Last summer I was waiting for my daughter to board a greyhound bus. It was a holiday weekend and there was a long line of people hoping to board the bus. I amused myself by watching the travelers. During the wait I witnessed three blind people separately asking for assistance onto the bus. It made me pause and think about their lives and how they so willingly took on what appeared to me to be a very big challenge to me.
Last week I watched a live show about a dad that became blind as an adult. He talked about explaining blindness to his young daughter. He told her to close her eyes and he told her what she sees with her eyes closed is all that he ever sees. She was young and didn’t get the sense of permanence. One day when he was reaching for something (like a lobster as he described it) his five year old said, “Daddy’s blind.” Then went on to ask if she herself was blind and whether her mother was as well. He quickly told her he was blind, but they were not.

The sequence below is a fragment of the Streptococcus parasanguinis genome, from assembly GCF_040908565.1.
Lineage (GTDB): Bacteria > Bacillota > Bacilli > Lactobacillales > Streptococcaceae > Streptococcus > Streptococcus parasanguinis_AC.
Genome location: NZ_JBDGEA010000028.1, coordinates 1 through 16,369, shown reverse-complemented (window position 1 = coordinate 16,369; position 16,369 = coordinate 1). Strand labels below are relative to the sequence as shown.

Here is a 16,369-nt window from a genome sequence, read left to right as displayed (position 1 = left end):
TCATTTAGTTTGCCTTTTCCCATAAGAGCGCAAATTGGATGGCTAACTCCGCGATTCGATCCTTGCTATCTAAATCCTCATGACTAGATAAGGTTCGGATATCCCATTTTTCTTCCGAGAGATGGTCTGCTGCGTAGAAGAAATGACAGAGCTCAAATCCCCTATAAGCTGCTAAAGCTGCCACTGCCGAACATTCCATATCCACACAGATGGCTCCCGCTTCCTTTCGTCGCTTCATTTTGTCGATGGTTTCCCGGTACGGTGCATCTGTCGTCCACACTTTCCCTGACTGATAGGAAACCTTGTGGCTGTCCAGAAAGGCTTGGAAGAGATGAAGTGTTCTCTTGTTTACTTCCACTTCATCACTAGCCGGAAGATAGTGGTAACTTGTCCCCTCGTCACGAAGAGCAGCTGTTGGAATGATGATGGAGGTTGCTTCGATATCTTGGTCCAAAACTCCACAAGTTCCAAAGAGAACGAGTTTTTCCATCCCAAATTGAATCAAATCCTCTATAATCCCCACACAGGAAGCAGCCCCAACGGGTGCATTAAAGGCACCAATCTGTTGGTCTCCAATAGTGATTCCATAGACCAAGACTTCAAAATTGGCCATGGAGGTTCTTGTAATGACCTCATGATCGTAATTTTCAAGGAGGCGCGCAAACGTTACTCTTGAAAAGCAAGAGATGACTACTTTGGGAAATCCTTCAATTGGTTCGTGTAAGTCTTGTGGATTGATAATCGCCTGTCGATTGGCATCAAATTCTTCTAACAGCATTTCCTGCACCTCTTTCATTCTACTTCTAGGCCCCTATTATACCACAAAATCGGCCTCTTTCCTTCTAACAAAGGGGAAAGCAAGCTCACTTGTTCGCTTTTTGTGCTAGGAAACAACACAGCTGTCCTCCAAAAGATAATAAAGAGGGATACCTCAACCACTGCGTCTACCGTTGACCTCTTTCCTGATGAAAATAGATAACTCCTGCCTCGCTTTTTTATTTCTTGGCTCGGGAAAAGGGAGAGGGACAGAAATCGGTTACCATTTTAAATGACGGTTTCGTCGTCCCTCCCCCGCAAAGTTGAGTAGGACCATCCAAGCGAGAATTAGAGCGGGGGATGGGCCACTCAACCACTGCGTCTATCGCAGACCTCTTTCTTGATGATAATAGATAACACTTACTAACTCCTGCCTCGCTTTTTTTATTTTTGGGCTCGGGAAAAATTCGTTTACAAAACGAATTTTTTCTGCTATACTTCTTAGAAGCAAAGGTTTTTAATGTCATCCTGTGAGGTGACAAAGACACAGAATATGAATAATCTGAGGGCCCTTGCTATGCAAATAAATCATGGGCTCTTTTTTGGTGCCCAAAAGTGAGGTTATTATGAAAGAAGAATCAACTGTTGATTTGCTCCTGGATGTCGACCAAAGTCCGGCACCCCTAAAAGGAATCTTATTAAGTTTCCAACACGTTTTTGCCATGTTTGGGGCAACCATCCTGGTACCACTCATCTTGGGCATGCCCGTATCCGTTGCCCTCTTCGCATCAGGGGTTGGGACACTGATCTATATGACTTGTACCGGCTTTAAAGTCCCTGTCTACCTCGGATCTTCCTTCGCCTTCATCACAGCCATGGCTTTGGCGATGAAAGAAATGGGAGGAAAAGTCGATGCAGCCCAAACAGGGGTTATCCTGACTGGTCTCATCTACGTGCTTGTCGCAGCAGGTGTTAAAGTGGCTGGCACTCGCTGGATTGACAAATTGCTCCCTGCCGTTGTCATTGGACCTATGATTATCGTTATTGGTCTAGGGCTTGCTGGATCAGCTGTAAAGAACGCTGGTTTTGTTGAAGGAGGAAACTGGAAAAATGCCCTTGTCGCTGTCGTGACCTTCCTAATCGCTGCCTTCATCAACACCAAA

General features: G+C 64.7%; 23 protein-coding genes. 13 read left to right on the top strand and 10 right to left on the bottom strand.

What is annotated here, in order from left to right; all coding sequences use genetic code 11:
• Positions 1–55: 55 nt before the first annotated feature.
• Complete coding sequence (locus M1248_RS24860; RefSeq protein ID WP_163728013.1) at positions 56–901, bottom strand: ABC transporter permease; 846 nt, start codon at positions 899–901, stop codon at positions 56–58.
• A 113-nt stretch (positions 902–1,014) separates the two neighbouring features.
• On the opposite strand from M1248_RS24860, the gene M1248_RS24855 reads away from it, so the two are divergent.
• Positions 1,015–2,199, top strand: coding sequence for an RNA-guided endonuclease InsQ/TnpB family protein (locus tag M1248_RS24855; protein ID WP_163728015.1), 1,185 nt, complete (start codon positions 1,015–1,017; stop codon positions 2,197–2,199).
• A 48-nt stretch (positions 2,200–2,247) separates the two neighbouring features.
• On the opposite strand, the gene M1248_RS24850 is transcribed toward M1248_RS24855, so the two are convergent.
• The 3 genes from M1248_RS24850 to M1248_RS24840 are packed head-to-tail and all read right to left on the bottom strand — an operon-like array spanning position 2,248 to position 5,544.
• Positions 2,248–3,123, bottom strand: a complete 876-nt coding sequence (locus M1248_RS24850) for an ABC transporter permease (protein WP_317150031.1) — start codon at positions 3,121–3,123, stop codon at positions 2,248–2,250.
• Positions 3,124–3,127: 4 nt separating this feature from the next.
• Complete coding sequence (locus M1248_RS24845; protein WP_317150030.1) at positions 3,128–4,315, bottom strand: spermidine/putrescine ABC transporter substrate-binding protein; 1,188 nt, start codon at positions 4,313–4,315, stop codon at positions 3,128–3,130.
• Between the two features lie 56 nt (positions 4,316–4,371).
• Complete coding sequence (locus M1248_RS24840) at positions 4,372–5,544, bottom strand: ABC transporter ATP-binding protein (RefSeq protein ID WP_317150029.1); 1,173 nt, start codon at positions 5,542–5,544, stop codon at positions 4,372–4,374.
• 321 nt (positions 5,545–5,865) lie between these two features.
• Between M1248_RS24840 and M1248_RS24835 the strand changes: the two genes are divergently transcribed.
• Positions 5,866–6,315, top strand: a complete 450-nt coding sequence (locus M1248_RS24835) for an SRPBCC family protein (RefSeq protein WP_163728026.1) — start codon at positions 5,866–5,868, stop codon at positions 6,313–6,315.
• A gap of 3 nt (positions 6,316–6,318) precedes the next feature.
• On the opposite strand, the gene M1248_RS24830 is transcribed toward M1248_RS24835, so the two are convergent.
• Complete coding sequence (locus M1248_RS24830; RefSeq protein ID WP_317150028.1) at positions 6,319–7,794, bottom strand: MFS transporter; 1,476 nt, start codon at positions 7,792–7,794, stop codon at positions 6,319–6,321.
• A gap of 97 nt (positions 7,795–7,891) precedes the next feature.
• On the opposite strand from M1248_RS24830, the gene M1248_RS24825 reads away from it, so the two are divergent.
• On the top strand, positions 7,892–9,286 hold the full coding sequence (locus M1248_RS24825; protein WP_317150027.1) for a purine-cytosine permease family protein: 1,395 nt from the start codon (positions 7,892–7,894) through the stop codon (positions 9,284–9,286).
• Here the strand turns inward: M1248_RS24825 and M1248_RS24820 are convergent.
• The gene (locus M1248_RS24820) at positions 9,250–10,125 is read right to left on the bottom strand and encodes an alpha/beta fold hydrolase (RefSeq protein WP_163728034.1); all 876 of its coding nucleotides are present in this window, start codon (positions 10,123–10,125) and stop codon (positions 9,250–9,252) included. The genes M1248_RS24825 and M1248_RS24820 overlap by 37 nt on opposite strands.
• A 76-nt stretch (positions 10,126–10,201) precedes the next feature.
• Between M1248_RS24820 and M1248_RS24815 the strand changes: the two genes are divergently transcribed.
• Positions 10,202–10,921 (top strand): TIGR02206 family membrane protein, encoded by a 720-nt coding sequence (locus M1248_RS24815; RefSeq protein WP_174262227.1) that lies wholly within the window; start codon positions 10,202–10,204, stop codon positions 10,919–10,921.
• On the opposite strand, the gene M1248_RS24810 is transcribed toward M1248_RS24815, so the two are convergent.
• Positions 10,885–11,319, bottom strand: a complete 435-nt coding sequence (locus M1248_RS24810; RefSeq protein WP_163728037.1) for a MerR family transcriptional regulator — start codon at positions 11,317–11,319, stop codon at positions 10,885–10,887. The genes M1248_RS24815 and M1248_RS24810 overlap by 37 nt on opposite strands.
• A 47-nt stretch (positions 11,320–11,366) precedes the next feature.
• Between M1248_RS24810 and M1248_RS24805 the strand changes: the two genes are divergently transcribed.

It gave me pause to wonder if it is better to be born blind than to know what is like to see and then lose that ability. It must be difficult not to live without regret for what one has lost. I count my blessings for all that I have.